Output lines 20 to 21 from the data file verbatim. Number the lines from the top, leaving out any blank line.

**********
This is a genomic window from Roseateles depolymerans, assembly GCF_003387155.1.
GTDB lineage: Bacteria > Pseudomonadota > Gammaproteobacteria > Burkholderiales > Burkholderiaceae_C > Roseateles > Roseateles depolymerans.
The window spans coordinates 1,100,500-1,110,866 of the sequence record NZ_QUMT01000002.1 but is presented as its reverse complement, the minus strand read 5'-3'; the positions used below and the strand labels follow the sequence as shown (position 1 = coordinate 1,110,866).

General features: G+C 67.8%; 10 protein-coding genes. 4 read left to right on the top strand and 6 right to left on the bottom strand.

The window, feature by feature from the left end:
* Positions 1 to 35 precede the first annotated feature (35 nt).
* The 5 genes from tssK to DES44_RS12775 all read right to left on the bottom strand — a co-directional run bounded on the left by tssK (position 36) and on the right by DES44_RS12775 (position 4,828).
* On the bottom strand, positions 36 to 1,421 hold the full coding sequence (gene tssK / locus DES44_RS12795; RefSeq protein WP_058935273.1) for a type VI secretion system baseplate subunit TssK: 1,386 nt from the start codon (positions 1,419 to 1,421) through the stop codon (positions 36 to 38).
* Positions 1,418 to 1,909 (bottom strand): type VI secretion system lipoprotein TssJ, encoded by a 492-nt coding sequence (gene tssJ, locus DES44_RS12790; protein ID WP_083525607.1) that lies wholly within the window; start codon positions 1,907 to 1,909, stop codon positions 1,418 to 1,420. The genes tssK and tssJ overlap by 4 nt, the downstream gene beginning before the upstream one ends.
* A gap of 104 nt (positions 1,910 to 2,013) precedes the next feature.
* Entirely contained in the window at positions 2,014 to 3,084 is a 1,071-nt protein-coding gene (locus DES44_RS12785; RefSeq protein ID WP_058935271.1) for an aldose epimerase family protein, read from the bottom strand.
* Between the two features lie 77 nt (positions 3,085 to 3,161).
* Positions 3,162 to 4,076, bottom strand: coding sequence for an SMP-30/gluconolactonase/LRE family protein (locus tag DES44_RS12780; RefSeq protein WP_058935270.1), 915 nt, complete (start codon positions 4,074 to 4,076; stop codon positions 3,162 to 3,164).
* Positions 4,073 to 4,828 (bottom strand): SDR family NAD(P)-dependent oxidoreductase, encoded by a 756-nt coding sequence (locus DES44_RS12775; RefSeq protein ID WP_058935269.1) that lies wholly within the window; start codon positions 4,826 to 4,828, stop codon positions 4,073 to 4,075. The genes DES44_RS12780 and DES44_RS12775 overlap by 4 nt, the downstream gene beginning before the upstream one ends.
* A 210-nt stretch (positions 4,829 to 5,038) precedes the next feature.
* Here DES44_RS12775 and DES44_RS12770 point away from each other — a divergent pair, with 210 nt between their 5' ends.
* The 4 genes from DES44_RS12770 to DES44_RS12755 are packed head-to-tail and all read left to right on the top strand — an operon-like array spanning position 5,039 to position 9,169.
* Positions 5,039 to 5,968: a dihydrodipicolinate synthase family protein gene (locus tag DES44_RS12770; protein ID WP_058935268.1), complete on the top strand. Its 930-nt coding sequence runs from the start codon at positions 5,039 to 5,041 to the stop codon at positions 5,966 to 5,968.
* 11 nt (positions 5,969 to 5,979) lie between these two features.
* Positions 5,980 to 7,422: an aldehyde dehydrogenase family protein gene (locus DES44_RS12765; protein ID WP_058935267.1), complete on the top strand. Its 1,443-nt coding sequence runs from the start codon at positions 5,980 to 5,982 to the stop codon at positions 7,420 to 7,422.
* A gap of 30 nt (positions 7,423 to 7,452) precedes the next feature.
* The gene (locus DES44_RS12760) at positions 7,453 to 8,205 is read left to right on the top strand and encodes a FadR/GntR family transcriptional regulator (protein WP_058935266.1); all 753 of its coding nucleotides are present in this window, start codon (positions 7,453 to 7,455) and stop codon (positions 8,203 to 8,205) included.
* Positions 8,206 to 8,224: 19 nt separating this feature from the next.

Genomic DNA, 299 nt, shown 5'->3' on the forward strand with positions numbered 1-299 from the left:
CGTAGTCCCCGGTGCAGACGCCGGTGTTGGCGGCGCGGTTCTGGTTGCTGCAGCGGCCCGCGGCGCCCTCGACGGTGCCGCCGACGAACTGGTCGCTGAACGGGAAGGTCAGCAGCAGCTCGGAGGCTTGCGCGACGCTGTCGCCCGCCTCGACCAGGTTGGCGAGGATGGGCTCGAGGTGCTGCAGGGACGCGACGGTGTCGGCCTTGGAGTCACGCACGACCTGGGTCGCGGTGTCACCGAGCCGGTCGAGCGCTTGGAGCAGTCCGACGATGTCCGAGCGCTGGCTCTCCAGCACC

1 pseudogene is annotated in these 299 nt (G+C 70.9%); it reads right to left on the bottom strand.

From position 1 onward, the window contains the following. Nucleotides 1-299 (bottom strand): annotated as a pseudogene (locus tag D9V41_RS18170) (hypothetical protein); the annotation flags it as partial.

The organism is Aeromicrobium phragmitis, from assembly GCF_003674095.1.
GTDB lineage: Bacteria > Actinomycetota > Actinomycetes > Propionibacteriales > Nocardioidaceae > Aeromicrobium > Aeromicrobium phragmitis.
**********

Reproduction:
* Positions 5,980 to 7,422: an aldehyde dehydrogenase family protein gene (locus DES44_RS12765; protein ID WP_058935267.1), complete on the top strand. Its 1,443-nt coding sequence runs from the start codon at positions 5,980 to 5,982 to the stop codon at positions 7,420 to 7,422.
* A gap of 30 nt (positions 7,423 to 7,452) precedes the next feature.